“(The group’s leaders) recruit these people because they are the ones they want to get caught,” Christensen said. “A lot of (the leaders) stay out on the perimeter as lookouts.”
Christensen said residents need to take precaution with their purses and personal identification. Gyms and fitness centers are primary targets of groups like these as people tend to leave their wallets and purses in their cars while working out.
“It’s a sophisticated group of felons out there looking to do more than take the cash out of your wallet,” Christensen said. “They’re looking to drain your bank account and they do it fast. Often times it’s on the same day before victims can notify their financial institution.”
Christensen said the Winnetka Police Department is working with other law enforcement agencies and the crime remains an active investigation.
Posted on November 26th, 2012 No comments
The investigation began in March with the discovery that 49 Aventura police officers and six other people connected to the city government were victims of identity theft and tax fraud in the 2011 income tax season, authorities said.
On Tuesday, the inquiry led to six South Florida residents being indicted on charges they operated a major identity theft ring out of a Pompano Beach home on the 1200 block of Northeast Fifth Street.
The four men and two women are accused of using the money to do everything from make child support payments online to take vacations in Orlando and rent BMWs at Fort Lauderdale, West Palm Beach and Miami airports.
Brothers Jeffery McCarthy and Christopher McCarthy, their girlfriends Marysol Hernandez and Teresa Calderon, cousin Floyd Harper, and friend Brian Gamble, all in their 20s and 30s, face multiple counts of fraud and identity theft in federal court. They all deny the allegations.
The fraud involved filing unauthorized income tax returns on behalf of victims and opening lines of credit, investigators said.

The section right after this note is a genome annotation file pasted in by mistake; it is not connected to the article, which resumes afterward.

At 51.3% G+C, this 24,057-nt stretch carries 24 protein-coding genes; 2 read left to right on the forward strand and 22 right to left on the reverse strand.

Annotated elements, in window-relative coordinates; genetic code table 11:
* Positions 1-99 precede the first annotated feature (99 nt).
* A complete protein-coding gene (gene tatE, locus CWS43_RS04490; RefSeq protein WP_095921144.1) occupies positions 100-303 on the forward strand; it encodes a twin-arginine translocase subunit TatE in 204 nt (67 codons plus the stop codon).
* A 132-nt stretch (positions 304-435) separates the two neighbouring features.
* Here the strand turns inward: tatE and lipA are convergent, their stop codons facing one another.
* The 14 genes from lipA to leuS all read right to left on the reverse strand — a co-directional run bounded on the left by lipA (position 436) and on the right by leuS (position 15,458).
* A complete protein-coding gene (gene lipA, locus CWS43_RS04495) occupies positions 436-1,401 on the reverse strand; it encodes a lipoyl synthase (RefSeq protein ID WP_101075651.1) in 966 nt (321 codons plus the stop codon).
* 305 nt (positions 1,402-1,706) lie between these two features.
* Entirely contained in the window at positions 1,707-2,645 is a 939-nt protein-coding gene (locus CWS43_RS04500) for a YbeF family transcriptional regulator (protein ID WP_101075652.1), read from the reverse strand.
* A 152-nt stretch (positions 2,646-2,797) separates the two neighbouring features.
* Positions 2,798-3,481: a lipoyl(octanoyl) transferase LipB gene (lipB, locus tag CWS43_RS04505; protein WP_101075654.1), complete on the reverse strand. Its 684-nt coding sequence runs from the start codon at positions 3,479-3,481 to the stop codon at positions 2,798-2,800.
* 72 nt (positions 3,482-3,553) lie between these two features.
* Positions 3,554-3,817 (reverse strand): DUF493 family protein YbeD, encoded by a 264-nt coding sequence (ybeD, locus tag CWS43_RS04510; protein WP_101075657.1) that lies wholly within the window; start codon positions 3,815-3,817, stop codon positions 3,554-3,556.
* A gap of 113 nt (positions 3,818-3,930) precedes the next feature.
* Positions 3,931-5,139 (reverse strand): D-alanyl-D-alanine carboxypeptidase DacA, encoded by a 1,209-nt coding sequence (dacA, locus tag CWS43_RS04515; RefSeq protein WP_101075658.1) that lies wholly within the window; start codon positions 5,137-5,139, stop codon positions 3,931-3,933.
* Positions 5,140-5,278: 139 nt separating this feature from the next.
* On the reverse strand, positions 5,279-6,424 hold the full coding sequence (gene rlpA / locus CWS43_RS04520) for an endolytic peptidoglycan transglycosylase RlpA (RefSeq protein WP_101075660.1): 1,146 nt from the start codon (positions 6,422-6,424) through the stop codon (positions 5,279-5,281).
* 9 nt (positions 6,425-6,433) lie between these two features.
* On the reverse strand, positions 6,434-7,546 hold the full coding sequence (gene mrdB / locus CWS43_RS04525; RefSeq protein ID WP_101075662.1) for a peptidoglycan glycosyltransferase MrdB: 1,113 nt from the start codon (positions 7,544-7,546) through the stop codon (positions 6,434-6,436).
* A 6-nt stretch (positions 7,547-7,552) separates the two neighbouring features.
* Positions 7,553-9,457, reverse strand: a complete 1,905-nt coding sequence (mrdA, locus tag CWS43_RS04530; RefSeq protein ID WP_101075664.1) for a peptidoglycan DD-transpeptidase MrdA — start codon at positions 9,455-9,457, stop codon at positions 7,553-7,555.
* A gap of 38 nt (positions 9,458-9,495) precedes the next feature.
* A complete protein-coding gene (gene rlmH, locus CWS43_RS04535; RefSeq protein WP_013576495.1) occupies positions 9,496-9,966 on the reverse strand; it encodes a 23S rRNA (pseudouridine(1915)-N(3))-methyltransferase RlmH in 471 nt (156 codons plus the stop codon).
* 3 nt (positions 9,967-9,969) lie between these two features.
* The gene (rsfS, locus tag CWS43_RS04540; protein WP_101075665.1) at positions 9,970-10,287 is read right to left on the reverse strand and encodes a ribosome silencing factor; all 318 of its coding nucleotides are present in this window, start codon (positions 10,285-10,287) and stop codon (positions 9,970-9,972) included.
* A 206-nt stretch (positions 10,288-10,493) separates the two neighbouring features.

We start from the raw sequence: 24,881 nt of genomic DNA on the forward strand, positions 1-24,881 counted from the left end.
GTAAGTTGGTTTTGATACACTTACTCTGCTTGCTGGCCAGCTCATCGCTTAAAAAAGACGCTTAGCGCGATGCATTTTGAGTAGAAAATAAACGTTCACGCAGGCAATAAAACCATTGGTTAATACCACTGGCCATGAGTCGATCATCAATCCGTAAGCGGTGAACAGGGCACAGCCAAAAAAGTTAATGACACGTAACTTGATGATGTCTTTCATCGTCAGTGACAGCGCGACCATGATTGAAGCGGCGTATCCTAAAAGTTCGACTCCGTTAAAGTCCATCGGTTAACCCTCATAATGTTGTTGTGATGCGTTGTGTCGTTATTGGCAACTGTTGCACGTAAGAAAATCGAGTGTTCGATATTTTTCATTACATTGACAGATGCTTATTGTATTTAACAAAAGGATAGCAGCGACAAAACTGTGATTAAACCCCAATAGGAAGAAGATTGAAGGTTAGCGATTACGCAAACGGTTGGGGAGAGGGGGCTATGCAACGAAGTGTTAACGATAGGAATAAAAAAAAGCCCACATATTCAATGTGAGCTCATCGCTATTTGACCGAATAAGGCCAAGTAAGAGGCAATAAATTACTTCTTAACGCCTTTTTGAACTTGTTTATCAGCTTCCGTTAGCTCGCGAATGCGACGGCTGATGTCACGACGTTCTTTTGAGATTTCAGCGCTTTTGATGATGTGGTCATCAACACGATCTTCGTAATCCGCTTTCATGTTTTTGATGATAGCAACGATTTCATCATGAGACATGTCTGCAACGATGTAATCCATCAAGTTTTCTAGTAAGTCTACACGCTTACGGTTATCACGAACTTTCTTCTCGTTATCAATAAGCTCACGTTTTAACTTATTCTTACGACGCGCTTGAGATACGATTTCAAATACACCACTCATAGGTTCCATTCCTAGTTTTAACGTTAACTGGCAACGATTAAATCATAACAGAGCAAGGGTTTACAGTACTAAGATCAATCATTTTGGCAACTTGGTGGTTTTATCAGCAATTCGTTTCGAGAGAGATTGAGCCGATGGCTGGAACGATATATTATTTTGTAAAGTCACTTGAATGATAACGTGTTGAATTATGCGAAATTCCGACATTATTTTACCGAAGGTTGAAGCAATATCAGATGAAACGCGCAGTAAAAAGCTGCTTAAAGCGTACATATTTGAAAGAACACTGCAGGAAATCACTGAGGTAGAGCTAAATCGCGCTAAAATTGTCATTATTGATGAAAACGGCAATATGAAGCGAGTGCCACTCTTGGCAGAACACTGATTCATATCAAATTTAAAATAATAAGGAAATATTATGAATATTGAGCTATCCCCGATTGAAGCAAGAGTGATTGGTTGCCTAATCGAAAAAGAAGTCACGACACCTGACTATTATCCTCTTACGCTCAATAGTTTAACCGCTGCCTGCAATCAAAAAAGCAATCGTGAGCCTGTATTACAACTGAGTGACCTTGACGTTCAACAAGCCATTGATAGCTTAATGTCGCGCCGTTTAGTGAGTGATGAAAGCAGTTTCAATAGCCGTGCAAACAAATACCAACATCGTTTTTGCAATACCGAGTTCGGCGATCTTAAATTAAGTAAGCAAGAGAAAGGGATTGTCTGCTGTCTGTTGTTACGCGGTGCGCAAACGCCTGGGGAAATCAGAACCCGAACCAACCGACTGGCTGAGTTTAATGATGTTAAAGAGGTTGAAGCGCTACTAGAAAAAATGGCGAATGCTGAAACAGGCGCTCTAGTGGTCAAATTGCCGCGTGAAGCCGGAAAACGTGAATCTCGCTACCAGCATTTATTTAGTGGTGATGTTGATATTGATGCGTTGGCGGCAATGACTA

According to court records filed by detectives, the Aventura Police Department discovered earlier this year that 49 police officers, a civilian employee of the department, a retiree, three other city workers and a spouse had all been victimized by tax fraud and identity theft in the prior year.
Detectives wrote in court records that they uncovered a link to the Pompano Beach home the McCarthy brothers shared and found that the Internet service at that address had been used to file about 432 tax returns in a two-week period in January.
Investigators also found that USAA Federal Savings Bank employees were conducting a separate fraud investigation regarding the same residence related to about $2 million in lines of credit opened using victims’ names and variations of the same Pompano Beach address. The six were arrested last month.
Posted on September 27th, 2012 No comments
As identity theft has skyrocketed in the last five years, more South Floridians are being plunged into the aggravating and painfully slow process of proving they exist after thieves steal their identity.
From thieves installing ATM skimmer devices at Publix Supermarkets to those filing fraudulent tax returns in someone else’s name, identity theft has left many South Florida victims in financial limbo. College students can’t get financial aid. Some people can’t close on homes they were scheduled to buy. Others can’t get new credit cards. Thousands have had to wait more than a year for federal tax refunds they were counting on to pay bills.
Identity theft affects South Florida’s young and old — from babies’ newly issued Social Security numbers being filched to thieves stealing identities from the graves of the deceased.
Even law enforcement officers haven’t escaped. Davie Police Capt. Dale Engle, has been waiting seven months for his federal tax refund check, since a thief filed for one in his name — just five days before Engle tried to submit his own. “It’s a huge problem,” Engle said.